Occasionally, the 副助詞（ふくじょし） (adverbial particle) ばかり is combined with verbs in their 連体形（れんたいけい） (attributive form), to show that (A) is the only thing that is occuring. It may also imply that (A) is happening ‘more and more’, or that ‘it keeps on (A)’. This phrase utilizes ばかり’s standard meaning of ‘only’, and combines it with the 助動詞（じょどうし） (auxiliary verb) だ
The price of gas keeps rising.
Recently I haven't been working out, so I keep on losing muscle.
Japan's population continues to drop.
Because there are so many crimes around here, the public safety of the area continues to get worse.
As can be seen with these sentences, this use of ばかり is paired almost exclusively with verbs that describe some form of change (higher/lower, stronger/weaker, better/worse, faster/slower, etc).
If the speaker would like to express further information in a (B) part of the sentence, だ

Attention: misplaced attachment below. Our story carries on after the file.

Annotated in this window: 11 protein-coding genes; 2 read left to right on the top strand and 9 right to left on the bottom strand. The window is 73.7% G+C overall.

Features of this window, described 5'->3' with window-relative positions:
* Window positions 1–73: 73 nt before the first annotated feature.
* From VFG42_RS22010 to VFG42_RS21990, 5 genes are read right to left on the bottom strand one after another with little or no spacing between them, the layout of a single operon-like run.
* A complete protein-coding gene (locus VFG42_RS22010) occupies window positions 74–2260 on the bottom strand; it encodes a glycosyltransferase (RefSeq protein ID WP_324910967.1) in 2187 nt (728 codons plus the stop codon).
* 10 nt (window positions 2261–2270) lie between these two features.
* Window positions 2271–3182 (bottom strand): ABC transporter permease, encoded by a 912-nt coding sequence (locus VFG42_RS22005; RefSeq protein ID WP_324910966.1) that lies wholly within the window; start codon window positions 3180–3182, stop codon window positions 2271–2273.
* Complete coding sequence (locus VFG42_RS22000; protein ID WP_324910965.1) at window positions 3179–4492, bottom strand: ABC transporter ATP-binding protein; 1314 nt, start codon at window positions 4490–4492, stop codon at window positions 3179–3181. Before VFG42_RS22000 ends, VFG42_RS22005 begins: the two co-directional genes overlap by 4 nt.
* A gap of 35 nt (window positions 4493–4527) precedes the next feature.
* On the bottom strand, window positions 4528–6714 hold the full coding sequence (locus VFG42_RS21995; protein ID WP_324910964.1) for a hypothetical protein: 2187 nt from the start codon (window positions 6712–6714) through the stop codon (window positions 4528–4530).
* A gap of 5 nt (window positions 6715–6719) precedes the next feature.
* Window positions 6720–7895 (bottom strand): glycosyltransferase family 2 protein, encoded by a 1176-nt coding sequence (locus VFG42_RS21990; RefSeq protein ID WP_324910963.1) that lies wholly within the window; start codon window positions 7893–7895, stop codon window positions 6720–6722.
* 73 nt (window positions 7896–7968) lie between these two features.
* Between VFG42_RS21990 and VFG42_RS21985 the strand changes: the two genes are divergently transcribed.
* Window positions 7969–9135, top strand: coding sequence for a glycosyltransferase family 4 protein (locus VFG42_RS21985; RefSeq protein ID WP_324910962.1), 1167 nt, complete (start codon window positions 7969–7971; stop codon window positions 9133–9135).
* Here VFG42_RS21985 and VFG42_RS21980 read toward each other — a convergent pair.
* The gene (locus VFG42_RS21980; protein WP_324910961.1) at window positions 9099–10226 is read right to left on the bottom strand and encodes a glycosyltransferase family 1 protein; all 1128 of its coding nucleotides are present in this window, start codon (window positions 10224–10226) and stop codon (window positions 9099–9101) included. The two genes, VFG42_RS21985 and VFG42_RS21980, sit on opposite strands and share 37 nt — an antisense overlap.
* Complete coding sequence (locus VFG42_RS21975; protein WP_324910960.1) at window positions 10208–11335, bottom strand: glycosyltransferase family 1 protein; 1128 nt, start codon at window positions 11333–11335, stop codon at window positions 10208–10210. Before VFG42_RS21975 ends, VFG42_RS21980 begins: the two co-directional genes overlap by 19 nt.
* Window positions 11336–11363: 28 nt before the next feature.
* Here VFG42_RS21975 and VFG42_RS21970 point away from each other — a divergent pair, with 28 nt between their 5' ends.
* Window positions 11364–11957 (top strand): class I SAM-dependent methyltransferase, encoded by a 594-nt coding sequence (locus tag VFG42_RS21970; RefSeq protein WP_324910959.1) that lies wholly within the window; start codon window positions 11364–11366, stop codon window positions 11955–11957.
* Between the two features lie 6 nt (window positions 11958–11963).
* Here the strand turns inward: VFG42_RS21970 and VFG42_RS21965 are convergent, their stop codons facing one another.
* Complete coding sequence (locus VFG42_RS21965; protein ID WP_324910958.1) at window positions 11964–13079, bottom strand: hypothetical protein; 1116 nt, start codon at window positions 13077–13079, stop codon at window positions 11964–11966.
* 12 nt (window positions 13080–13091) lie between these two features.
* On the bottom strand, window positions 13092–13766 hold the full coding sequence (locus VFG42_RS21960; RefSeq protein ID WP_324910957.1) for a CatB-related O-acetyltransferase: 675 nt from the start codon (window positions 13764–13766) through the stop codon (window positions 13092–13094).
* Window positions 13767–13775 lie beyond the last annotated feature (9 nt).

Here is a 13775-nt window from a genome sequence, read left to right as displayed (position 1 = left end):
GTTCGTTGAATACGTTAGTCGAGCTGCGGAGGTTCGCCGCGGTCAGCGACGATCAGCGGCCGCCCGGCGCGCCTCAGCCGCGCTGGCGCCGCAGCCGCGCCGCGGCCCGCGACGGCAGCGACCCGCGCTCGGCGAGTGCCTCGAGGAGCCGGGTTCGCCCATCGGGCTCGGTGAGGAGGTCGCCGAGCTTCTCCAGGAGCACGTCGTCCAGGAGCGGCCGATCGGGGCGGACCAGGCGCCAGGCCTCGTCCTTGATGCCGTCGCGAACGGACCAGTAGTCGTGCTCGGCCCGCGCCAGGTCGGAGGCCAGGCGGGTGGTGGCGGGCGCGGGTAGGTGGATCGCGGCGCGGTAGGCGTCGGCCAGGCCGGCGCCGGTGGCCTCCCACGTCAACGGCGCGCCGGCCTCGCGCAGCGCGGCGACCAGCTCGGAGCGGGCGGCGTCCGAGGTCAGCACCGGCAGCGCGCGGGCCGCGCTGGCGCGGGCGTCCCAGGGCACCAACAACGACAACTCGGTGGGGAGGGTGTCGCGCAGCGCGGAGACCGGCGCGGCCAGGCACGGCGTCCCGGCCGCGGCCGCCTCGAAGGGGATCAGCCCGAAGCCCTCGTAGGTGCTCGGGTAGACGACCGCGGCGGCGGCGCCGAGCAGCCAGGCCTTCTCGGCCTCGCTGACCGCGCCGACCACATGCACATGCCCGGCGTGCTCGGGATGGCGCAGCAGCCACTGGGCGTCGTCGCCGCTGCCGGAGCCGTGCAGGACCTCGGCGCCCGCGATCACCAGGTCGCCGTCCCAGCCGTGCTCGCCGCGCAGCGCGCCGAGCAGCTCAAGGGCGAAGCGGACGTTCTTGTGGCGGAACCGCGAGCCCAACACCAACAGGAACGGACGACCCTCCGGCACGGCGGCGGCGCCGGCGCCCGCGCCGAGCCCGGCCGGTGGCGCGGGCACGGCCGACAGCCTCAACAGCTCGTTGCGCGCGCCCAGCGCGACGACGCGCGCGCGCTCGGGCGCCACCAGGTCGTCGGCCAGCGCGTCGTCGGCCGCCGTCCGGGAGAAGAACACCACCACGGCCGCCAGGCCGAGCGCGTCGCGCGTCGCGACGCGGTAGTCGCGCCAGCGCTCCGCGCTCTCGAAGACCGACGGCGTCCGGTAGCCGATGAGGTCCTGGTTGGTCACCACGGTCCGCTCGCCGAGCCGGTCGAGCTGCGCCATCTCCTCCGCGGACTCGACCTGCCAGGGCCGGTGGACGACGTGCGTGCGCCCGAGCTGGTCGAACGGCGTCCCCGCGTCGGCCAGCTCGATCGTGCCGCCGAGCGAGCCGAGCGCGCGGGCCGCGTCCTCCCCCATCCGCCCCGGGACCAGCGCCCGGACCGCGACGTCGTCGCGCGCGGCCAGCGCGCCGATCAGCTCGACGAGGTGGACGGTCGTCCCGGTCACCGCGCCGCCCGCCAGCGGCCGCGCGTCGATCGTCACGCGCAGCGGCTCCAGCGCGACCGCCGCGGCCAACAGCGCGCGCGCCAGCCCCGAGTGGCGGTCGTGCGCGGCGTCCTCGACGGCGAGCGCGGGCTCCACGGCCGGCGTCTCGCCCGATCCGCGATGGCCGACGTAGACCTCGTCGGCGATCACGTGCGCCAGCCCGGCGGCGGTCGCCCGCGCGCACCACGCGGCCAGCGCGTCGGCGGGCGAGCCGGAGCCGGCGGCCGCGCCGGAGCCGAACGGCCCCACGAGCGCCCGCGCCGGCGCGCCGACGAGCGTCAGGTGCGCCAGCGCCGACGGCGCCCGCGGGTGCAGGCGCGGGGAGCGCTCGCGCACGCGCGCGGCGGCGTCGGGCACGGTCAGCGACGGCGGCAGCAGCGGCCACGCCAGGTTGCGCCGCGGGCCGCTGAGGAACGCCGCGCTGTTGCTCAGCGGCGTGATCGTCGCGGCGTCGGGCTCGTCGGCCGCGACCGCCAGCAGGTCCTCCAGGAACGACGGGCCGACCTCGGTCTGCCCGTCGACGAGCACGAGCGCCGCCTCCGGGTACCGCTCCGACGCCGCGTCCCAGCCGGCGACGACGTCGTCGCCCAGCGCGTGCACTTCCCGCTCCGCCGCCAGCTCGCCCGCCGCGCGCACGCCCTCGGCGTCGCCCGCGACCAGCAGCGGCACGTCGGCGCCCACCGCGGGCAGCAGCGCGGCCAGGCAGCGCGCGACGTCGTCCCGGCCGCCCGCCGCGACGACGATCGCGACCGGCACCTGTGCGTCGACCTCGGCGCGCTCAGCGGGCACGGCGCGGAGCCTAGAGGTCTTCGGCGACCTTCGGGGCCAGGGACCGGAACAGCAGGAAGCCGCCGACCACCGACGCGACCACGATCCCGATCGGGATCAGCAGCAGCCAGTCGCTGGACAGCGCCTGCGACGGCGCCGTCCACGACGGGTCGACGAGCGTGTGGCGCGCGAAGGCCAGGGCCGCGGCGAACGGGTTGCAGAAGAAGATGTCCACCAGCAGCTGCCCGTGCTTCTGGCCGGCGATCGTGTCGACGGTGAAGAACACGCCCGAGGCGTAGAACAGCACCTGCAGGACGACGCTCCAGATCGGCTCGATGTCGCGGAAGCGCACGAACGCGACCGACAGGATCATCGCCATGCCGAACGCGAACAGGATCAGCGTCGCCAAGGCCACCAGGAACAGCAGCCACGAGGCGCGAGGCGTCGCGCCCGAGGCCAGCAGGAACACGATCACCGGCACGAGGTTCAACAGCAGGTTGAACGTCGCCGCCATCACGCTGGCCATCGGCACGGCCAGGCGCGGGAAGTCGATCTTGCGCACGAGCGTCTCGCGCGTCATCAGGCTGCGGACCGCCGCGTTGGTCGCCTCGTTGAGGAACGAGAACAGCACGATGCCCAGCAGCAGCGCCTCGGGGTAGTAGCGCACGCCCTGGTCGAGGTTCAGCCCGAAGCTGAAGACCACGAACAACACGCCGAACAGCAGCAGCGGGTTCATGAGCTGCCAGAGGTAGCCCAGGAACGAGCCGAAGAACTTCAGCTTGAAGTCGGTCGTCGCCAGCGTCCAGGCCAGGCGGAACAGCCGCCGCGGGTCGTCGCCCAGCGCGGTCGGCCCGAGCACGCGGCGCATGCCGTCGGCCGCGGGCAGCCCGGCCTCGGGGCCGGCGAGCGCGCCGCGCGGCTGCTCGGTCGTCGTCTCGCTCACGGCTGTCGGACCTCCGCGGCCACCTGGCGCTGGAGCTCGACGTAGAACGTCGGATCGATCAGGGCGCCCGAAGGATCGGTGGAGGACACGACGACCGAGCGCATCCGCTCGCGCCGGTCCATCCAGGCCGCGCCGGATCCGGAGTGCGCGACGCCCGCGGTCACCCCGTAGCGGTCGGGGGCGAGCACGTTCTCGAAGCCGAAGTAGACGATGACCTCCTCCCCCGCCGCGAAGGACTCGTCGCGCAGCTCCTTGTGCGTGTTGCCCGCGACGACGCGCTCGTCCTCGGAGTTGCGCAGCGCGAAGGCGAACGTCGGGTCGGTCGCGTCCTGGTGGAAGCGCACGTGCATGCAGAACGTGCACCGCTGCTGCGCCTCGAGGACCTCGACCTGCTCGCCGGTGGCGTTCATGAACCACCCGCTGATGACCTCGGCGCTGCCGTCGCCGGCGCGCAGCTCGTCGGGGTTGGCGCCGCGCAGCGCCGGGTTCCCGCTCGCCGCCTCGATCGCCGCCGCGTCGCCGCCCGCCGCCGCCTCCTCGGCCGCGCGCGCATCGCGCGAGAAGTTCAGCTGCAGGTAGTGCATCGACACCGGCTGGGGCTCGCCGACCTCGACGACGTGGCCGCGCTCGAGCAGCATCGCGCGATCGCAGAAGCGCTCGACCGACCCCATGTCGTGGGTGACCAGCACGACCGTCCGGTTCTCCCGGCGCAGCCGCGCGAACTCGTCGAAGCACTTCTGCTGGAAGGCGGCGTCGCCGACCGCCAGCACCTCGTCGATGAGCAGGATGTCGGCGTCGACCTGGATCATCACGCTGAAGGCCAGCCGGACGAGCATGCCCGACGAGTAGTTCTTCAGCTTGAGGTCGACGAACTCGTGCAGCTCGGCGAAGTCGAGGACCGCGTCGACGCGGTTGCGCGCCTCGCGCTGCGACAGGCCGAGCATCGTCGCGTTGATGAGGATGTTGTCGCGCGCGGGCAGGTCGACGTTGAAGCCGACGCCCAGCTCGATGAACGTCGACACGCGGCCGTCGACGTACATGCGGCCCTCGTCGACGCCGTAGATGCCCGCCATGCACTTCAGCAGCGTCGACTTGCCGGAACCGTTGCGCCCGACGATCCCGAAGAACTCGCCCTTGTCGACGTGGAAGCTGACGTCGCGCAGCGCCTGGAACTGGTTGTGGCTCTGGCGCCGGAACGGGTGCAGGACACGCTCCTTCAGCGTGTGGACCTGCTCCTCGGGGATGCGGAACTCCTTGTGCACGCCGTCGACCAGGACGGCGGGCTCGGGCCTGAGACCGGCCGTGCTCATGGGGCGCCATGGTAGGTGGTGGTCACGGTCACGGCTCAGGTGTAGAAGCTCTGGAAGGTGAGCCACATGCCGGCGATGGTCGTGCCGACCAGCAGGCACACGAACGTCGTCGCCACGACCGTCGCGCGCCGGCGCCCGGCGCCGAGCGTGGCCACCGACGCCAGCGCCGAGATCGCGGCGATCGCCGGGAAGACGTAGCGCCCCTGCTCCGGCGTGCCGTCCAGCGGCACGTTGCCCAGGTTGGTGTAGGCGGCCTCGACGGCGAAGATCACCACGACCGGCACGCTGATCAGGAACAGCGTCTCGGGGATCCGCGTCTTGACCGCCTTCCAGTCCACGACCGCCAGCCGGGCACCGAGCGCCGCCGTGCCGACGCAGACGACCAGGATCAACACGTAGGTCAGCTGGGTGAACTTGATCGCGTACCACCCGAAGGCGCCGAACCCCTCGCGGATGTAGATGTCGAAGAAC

will simply get changed to its 連用形（れんようけい） (conjunctive form) で, before continuing.
The reputation of this town keeps on getting worse, and it doesn't look like it will get better anytime soon.
The amount of tourists keeps on dropping, and the stores around us are closing.
This use of ばかり is primarily seen with negative trends. However, this is not a grammatical rule, and positive trends may also sometimes appear with ばかりだ.
Because I work until late at night everyday, I keep getting more exhausted.
Ever since I changed hospitals, my health keeps on getting better.